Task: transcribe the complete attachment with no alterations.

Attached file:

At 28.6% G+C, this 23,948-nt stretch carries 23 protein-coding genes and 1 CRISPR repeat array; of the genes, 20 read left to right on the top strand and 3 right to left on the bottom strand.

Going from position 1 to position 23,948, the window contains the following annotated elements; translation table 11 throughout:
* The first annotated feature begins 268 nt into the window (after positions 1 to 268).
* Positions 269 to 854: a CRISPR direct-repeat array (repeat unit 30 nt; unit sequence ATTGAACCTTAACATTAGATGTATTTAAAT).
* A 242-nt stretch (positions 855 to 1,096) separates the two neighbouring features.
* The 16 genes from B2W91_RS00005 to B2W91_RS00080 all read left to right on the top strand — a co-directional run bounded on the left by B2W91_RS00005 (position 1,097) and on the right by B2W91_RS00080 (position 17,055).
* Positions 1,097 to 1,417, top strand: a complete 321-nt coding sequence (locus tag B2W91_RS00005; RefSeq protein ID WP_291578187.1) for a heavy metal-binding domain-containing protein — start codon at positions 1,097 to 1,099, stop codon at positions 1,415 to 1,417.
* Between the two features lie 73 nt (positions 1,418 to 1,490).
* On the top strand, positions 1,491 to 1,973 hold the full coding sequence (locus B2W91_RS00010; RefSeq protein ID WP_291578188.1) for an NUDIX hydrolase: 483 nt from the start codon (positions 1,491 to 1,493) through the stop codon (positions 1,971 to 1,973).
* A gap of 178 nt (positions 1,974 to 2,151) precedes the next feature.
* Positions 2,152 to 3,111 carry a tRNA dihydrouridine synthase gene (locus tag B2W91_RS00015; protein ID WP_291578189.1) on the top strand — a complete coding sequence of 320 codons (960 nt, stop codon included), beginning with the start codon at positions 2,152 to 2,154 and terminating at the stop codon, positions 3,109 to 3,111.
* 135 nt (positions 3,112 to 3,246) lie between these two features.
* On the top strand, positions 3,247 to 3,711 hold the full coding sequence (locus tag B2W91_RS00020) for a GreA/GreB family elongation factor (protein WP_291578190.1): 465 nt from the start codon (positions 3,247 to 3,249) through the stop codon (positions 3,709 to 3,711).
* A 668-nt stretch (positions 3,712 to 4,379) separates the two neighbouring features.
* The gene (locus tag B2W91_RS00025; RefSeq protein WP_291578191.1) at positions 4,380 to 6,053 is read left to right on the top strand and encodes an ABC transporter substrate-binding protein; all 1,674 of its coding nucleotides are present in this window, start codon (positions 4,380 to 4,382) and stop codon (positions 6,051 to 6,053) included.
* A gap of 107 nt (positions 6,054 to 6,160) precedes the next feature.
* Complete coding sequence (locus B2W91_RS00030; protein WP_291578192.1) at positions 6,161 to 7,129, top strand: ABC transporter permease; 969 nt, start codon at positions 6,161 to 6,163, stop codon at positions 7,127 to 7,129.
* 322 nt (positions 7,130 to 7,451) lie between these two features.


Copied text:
At 28.6% G+C, this 23,948-nt stretch carries 23 protein-coding genes and 1 CRISPR repeat array; of the genes, 20 read left to right on the top strand and 3 right to left on the bottom strand.

Going from position 1 to position 23,948, the window contains the following annotated elements; translation table 11 throughout:
* The first annotated feature begins 268 nt into the window (after positions 1 to 268).
* Positions 269 to 854: a CRISPR direct-repeat array (repeat unit 30 nt; unit sequence ATTGAACCTTAACATTAGATGTATTTAAAT).
* A 242-nt stretch (positions 855 to 1,096) separates the two neighbouring features.
* The 16 genes from B2W91_RS00005 to B2W91_RS00080 all read left to right on the top strand — a co-directional run bounded on the left by B2W91_RS00005 (position 1,097) and on the right by B2W91_RS00080 (position 17,055).
* Positions 1,097 to 1,417, top strand: a complete 321-nt coding sequence (locus tag B2W91_RS00005; RefSeq protein ID WP_291578187.1) for a heavy metal-binding domain-containing protein — start codon at positions 1,097 to 1,099, stop codon at positions 1,415 to 1,417.
* Between the two features lie 73 nt (positions 1,418 to 1,490).
* On the top strand, positions 1,491 to 1,973 hold the full coding sequence (locus B2W91_RS00010; RefSeq protein ID WP_291578188.1) for an NUDIX hydrolase: 483 nt from the start codon (positions 1,491 to 1,493) through the stop codon (positions 1,971 to 1,973).
* A gap of 178 nt (positions 1,974 to 2,151) precedes the next feature.
* Positions 2,152 to 3,111 carry a tRNA dihydrouridine synthase gene (locus tag B2W91_RS00015; protein ID WP_291578189.1) on the top strand — a complete coding sequence of 320 codons (960 nt, stop codon included), beginning with the start codon at positions 2,152 to 2,154 and terminating at the stop codon, positions 3,109 to 3,111.
* 135 nt (positions 3,112 to 3,246) lie between these two features.
* On the top strand, positions 3,247 to 3,711 hold the full coding sequence (locus tag B2W91_RS00020) for a GreA/GreB family elongation factor (protein WP_291578190.1): 465 nt from the start codon (positions 3,247 to 3,249) through the stop codon (positions 3,709 to 3,711).
* A 668-nt stretch (positions 3,712 to 4,379) separates the two neighbouring features.
* The gene (locus tag B2W91_RS00025; RefSeq protein WP_291578191.1) at positions 4,380 to 6,053 is read left to right on the top strand and encodes an ABC transporter substrate-binding protein; all 1,674 of its coding nucleotides are present in this window, start codon (positions 4,380 to 4,382) and stop codon (positions 6,051 to 6,053) included.
* A gap of 107 nt (positions 6,054 to 6,160) precedes the next feature.
* Complete coding sequence (locus B2W91_RS00030; protein WP_291578192.1) at positions 6,161 to 7,129, top strand: ABC transporter permease; 969 nt, start codon at positions 6,161 to 6,163, stop codon at positions 7,127 to 7,129.
* 322 nt (positions 7,130 to 7,451) lie between these two features.